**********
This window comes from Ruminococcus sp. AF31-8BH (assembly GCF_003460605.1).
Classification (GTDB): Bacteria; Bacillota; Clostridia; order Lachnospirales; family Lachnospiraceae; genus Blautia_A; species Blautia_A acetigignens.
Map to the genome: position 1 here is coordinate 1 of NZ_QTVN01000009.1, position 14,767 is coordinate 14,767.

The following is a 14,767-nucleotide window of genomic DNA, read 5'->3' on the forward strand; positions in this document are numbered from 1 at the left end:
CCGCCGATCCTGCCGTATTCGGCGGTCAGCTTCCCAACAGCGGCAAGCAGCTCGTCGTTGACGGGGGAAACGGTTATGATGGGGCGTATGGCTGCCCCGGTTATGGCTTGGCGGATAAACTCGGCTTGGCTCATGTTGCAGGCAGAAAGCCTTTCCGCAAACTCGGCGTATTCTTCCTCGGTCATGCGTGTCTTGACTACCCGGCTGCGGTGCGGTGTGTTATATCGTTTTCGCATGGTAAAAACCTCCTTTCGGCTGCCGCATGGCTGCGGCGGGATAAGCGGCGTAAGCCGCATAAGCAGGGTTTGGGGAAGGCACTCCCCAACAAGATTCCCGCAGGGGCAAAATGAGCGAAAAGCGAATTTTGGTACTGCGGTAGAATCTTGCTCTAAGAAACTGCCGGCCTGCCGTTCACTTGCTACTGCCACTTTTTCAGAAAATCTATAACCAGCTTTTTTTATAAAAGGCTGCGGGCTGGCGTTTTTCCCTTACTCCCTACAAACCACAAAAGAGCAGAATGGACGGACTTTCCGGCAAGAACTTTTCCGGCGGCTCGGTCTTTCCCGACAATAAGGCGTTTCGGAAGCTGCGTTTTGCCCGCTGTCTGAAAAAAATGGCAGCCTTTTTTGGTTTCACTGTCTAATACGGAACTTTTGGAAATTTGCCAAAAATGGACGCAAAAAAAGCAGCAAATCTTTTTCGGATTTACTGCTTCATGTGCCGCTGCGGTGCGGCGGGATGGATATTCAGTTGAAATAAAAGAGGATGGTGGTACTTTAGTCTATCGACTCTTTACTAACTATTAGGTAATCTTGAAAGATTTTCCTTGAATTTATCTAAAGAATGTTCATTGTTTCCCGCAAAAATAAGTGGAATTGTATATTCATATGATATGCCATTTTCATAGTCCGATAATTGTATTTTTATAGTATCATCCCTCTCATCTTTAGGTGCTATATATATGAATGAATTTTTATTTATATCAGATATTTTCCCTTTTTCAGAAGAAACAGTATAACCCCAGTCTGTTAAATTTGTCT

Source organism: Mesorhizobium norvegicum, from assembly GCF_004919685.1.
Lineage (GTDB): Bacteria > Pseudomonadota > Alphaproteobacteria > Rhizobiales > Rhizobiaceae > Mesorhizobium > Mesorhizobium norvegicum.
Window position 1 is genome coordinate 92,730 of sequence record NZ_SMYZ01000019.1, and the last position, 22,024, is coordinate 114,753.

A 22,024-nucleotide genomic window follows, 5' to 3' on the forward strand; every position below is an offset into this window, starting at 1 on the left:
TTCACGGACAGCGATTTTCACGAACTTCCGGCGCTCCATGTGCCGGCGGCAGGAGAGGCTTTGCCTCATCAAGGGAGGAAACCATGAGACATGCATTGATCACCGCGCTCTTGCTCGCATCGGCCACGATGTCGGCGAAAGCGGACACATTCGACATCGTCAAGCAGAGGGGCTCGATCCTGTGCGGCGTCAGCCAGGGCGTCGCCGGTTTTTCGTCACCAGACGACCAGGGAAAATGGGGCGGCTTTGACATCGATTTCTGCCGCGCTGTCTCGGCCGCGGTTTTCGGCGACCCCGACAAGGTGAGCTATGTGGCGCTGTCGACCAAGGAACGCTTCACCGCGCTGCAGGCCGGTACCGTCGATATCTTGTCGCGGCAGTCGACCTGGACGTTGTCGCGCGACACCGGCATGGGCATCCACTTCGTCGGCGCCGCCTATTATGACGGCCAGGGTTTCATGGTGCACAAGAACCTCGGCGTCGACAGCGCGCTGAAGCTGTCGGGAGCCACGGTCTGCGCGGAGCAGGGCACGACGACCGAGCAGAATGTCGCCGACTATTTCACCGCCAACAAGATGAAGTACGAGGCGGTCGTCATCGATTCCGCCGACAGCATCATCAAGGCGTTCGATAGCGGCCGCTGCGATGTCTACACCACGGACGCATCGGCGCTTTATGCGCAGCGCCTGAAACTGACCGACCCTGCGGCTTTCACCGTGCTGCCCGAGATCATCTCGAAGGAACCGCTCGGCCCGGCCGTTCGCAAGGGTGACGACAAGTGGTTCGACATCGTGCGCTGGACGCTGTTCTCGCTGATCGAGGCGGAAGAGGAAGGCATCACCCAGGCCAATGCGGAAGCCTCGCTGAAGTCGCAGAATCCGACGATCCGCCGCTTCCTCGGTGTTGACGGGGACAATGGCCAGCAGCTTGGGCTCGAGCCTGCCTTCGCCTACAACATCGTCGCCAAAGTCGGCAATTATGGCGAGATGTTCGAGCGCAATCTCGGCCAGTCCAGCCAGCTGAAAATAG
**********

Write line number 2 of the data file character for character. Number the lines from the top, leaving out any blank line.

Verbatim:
Classification (GTDB): Bacteria; Bacillota; Clostridia; order Lachnospirales; family Lachnospiraceae; genus Blautia_A; species Blautia_A acetigignens.